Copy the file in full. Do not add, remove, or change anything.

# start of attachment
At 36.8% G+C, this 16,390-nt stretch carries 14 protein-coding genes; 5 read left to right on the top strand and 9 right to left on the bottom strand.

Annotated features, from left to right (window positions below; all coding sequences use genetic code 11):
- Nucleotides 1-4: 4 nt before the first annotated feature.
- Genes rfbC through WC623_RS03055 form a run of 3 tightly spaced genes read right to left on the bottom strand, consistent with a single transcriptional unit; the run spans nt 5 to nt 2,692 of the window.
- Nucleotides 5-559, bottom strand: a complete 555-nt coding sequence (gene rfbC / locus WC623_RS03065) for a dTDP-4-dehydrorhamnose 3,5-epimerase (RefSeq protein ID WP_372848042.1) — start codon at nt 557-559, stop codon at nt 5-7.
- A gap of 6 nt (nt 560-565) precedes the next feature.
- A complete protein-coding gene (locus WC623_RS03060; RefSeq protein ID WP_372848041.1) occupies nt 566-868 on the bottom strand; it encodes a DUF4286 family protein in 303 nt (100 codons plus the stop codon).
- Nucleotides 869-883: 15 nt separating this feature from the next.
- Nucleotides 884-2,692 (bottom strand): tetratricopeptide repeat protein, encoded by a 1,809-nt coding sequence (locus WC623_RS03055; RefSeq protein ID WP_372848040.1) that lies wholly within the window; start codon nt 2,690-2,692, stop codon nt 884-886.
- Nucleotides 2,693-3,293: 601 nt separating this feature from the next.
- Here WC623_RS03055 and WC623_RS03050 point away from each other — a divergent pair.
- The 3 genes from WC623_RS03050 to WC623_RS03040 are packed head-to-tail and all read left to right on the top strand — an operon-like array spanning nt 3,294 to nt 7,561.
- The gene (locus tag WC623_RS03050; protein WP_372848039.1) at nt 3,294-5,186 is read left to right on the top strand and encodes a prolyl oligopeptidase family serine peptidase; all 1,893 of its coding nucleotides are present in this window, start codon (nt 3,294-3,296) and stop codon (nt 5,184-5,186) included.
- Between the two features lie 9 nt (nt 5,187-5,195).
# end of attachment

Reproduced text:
At 36.8% G+C, this 16,390-nt stretch carries 14 protein-coding genes; 5 read left to right on the top strand and 9 right to left on the bottom strand.

Annotated features, from left to right (window positions below; all coding sequences use genetic code 11):
- Nucleotides 1-4: 4 nt before the first annotated feature.
- Genes rfbC through WC623_RS03055 form a run of 3 tightly spaced genes read right to left on the bottom strand, consistent with a single transcriptional unit; the run spans nt 5 to nt 2,692 of the window.
- Nucleotides 5-559, bottom strand: a complete 555-nt coding sequence (gene rfbC / locus WC623_RS03065) for a dTDP-4-dehydrorhamnose 3,5-epimerase (RefSeq protein ID WP_372848042.1) — start codon at nt 557-559, stop codon at nt 5-7.
- A gap of 6 nt (nt 560-565) precedes the next feature.
- A complete protein-coding gene (locus WC623_RS03060; RefSeq protein ID WP_372848041.1) occupies nt 566-868 on the bottom strand; it encodes a DUF4286 family protein in 303 nt (100 codons plus the stop codon).
- Nucleotides 869-883: 15 nt separating this feature from the next.
- Nucleotides 884-2,692 (bottom strand): tetratricopeptide repeat protein, encoded by a 1,809-nt coding sequence (locus WC623_RS03055; RefSeq protein ID WP_372848040.1) that lies wholly within the window; start codon nt 2,690-2,692, stop codon nt 884-886.
- Nucleotides 2,693-3,293: 601 nt separating this feature from the next.
- Here WC623_RS03055 and WC623_RS03050 point away from each other — a divergent pair.
- The 3 genes from WC623_RS03050 to WC623_RS03040 are packed head-to-tail and all read left to right on the top strand — an operon-like array spanning nt 3,294 to nt 7,561.
- The gene (locus tag WC623_RS03050; protein WP_372848039.1) at nt 3,294-5,186 is read left to right on the top strand and encodes a prolyl oligopeptidase family serine peptidase; all 1,893 of its coding nucleotides are present in this window, start codon (nt 3,294-3,296) and stop codon (nt 5,184-5,186) included.
- Between the two features lie 9 nt (nt 5,187-5,195).